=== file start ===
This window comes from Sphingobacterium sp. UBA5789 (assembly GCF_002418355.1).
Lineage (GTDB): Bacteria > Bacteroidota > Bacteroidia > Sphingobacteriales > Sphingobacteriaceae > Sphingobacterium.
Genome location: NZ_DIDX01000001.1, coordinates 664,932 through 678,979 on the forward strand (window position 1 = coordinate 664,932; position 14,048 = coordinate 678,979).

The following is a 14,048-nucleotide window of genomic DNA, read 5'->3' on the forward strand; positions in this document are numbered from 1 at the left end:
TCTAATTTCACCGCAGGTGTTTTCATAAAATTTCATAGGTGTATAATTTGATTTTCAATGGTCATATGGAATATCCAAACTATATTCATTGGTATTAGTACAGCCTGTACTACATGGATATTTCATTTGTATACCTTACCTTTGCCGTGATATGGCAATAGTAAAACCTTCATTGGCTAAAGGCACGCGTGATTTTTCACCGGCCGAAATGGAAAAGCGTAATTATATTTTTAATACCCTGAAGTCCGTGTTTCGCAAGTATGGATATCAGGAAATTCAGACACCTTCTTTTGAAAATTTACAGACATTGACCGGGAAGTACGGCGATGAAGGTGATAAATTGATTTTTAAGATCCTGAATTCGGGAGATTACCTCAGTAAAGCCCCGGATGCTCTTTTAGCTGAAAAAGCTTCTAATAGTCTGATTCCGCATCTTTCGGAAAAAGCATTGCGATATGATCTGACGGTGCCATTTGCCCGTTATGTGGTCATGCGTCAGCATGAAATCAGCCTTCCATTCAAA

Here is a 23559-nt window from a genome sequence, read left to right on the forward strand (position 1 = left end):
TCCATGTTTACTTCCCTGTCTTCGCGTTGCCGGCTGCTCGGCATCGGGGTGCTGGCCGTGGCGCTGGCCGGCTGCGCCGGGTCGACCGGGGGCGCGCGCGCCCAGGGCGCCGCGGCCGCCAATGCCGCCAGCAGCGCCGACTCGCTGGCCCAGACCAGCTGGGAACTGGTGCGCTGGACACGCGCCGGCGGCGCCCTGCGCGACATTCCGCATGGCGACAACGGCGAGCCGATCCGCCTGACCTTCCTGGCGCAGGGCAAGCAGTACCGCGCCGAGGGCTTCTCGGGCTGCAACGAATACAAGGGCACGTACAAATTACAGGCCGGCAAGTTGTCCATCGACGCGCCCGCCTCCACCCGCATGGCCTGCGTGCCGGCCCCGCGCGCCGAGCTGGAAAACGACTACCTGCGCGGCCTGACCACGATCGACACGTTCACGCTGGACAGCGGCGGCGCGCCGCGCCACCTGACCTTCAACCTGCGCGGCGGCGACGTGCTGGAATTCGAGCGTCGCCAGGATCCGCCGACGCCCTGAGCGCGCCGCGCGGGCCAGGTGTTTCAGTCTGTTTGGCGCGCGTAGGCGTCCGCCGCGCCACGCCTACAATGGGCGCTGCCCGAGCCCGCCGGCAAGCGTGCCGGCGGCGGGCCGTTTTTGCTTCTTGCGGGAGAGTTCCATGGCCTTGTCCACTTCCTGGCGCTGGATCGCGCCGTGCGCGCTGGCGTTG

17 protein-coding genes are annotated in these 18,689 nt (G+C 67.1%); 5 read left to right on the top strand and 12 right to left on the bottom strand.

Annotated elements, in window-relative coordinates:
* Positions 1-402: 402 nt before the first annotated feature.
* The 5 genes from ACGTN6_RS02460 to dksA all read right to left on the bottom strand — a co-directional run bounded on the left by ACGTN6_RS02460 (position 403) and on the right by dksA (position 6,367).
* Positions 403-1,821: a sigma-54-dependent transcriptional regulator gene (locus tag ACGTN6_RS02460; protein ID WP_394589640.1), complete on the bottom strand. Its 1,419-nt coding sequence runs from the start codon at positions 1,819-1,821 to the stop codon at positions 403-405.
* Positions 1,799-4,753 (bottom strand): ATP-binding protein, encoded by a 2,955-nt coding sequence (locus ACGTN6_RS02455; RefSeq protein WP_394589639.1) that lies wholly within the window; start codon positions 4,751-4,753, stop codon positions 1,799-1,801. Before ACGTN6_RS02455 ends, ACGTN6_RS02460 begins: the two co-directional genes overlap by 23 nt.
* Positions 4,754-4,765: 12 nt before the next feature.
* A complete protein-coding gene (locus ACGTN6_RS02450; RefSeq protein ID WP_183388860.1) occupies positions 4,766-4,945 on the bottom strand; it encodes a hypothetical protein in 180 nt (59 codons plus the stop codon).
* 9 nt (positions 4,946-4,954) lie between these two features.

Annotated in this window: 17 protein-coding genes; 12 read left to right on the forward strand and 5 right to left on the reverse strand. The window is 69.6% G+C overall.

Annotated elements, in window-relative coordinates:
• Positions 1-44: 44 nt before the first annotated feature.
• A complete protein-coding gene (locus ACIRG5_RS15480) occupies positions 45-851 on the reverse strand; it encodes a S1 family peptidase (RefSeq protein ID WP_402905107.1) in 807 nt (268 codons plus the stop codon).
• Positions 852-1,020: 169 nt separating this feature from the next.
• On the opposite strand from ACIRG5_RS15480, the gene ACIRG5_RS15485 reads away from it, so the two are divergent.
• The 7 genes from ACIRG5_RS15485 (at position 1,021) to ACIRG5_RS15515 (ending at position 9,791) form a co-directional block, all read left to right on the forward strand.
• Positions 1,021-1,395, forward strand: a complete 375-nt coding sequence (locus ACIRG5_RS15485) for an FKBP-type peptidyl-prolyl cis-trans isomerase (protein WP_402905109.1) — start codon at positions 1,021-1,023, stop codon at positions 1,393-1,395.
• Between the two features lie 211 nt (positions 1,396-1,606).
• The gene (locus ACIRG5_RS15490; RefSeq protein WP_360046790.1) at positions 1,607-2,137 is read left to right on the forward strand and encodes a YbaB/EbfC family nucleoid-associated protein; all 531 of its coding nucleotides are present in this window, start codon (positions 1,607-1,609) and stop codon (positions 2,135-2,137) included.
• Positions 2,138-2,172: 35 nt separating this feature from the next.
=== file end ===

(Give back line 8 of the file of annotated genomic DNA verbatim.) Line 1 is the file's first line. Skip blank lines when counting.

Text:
17 protein-coding genes are annotated in these 18,689 nt (G+C 67.1%); 5 read left to right on the top strand and 12 right to left on the bottom strand.